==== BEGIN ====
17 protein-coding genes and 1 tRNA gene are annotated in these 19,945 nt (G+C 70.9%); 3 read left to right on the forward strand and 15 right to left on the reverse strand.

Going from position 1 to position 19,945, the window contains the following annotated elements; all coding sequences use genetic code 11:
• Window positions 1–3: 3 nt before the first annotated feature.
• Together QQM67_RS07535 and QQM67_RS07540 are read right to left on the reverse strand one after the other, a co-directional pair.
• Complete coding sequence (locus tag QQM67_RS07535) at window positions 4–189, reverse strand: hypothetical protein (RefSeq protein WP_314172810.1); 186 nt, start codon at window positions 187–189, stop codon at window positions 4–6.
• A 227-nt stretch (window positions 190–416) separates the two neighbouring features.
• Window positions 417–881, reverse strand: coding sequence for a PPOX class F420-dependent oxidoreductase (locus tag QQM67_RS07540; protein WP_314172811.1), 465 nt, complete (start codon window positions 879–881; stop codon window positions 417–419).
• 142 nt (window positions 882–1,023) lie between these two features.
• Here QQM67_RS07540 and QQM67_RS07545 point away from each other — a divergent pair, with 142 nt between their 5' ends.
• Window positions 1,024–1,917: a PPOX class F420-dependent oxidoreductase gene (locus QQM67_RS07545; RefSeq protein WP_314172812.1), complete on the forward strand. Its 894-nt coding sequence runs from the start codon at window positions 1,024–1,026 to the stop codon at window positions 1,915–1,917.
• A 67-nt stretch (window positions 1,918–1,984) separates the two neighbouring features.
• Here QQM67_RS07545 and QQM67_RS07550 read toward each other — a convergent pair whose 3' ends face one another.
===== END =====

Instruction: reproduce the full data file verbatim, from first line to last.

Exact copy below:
17 protein-coding genes and 1 tRNA gene are annotated in these 19,945 nt (G+C 70.9%); 3 read left to right on the forward strand and 15 right to left on the reverse strand.

Going from position 1 to position 19,945, the window contains the following annotated elements; all coding sequences use genetic code 11:
• Window positions 1–3: 3 nt before the first annotated feature.
• Together QQM67_RS07535 and QQM67_RS07540 are read right to left on the reverse strand one after the other, a co-directional pair.
• Complete coding sequence (locus tag QQM67_RS07535) at window positions 4–189, reverse strand: hypothetical protein (RefSeq protein WP_314172810.1); 186 nt, start codon at window positions 187–189, stop codon at window positions 4–6.
• A 227-nt stretch (window positions 190–416) separates the two neighbouring features.
• Window positions 417–881, reverse strand: coding sequence for a PPOX class F420-dependent oxidoreductase (locus tag QQM67_RS07540; protein WP_314172811.1), 465 nt, complete (start codon window positions 879–881; stop codon window positions 417–419).
• 142 nt (window positions 882–1,023) lie between these two features.
• Here QQM67_RS07540 and QQM67_RS07545 point away from each other — a divergent pair, with 142 nt between their 5' ends.
• Window positions 1,024–1,917: a PPOX class F420-dependent oxidoreductase gene (locus QQM67_RS07545; RefSeq protein WP_314172812.1), complete on the forward strand. Its 894-nt coding sequence runs from the start codon at window positions 1,024–1,026 to the stop codon at window positions 1,915–1,917.
• A 67-nt stretch (window positions 1,918–1,984) separates the two neighbouring features.
• Here QQM67_RS07545 and QQM67_RS07550 read toward each other — a convergent pair whose 3' ends face one another.